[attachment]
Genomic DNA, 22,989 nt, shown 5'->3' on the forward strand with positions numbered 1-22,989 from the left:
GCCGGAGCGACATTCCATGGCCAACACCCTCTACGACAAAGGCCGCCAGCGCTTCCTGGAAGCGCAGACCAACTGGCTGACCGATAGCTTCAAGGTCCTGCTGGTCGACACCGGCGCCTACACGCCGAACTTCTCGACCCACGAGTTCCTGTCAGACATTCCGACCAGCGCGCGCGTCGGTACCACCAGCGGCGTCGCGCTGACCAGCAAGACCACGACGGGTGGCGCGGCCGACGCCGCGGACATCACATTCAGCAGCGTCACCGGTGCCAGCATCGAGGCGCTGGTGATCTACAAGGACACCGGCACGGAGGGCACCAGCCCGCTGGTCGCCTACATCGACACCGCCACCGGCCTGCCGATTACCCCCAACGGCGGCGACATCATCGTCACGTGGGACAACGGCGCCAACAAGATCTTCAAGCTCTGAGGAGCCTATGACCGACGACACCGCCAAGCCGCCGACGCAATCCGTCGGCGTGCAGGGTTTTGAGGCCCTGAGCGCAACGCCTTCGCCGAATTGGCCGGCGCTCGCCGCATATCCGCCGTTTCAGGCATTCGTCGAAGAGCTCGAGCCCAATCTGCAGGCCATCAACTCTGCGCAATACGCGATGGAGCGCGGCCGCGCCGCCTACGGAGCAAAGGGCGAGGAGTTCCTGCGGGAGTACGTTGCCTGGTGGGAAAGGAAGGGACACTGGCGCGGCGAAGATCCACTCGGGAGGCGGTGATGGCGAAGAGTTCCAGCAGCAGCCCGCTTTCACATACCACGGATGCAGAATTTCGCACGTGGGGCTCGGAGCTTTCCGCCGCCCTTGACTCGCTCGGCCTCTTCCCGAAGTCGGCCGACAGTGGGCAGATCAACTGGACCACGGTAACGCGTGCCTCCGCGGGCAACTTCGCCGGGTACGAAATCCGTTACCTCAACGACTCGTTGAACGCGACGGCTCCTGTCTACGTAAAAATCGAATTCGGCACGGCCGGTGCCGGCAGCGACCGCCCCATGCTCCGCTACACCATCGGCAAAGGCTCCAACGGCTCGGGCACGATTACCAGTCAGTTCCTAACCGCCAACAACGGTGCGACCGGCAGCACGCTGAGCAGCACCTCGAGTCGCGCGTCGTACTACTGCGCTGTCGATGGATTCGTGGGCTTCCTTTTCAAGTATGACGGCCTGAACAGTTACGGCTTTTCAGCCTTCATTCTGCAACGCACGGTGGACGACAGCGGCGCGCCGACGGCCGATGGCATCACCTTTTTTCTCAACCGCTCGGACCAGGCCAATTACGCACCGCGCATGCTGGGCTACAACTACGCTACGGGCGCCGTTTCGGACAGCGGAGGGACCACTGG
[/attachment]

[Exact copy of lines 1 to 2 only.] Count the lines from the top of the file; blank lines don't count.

Genomic DNA, 22,989 nt, shown 5'->3' on the forward strand with positions numbered 1-22,989 from the left:
GCCGGAGCGACATTCCATGGCCAACACCCTCTACGACAAAGGCCGCCAGCGCTTCCTGGAAGCGCAGACCAACTGGCTGACCGATAGCTTCAAGGTCCTGCTGGTCGACACCGGCGCCTACACGCCGAACTTCTCGACCCACGAGTTCCTGTCAGACATTCCGACCAGCGCGCGCGTCGGTACCACCAGCGGCGTCGCGCTGACCAGCAAGACCACGACGGGTGGCGCGGCCGACGCCGCGGACATCACATTCAGCAGCGTCACCGGTGCCAGCATCGAGGCGCTGGTGATCTACAAGGACACCGGCACGGAGGGCACCAGCCCGCTGGTCGCCTACATCGACACCGCCACCGGCCTGCCGATTACCCCCAACGGCGGCGACATCATCGTCACGTGGGACAACGGCGCCAACAAGATCTTCAAGCTCTGAGGAGCCTATGACCGACGACACCGCCAAGCCGCCGACGCAATCCGTCGGCGTGCAGGGTTTTGAGGCCCTGAGCGCAACGCCTTCGCCGAATTGGCCGGCGCTCGCCGCATATCCGCCGTTTCAGGCATTCGTCGAAGAGCTCGAGCCCAATCTGCAGGCCATCAACTCTGCGCAATACGCGATGGAGCGCGGCCGCGCCGCCTACGGAGCAAAGGGCGAGGAGTTCCTGCGGGAGTACGTTGCCTGGTGGGAAAGGAAGGGACACTGGCGCGGCGAAGATCCACTCGGGAGGCGGTGATGGCGAAGAGTTCCAGCAGCAGCCCGCTTTCACATACCACGGATGCAGAATTTCGCACGTGGGGCTCGGAGCTTTCCGCCGCCCTTGACTCGCTCGGCCTCTTCCCGAAGTCGGCCGACAGTGGGCAGATCAACTGGACCACGGTAACGCGTGCCTCCGCGGGCAACTTCGCCGGGTACGAAATCCGTTACCTCAACGACTCGTTGAACGCGACGGCTCCTGTCTACGTAAAAATCGAATTCGGCACGGCCGGTGCCGGCAGCGACCGCCCCATGCTCCGCTACACCATCGGCAAAGGCTCCAACGGCTCGGGCACGATTACCAGTCAGTTCCTAACCGCCAACAACGGTGCGACCGGCAGCACGCTGAGCAGCACCTCGAGTCGCGCGTCGTACTACTGCGCTGTCGATGGATTCGTGGGCTTCCTTTTCAAGTATGACGGCCTGAACAGTTACGGCTTTTCAGCCTTCATTCTGCAACGCACGGTGGACGACAGCGGCGCGCCGACGGCCGATGGCATCACCTTTTTTCTCAACCGCTCGGACCAGGCCAATTACGCACCGCGCATGCTGGGCTACAACTACGCTACGGGCGCCGTTTCGGACAGCGGAGGGACCACTGG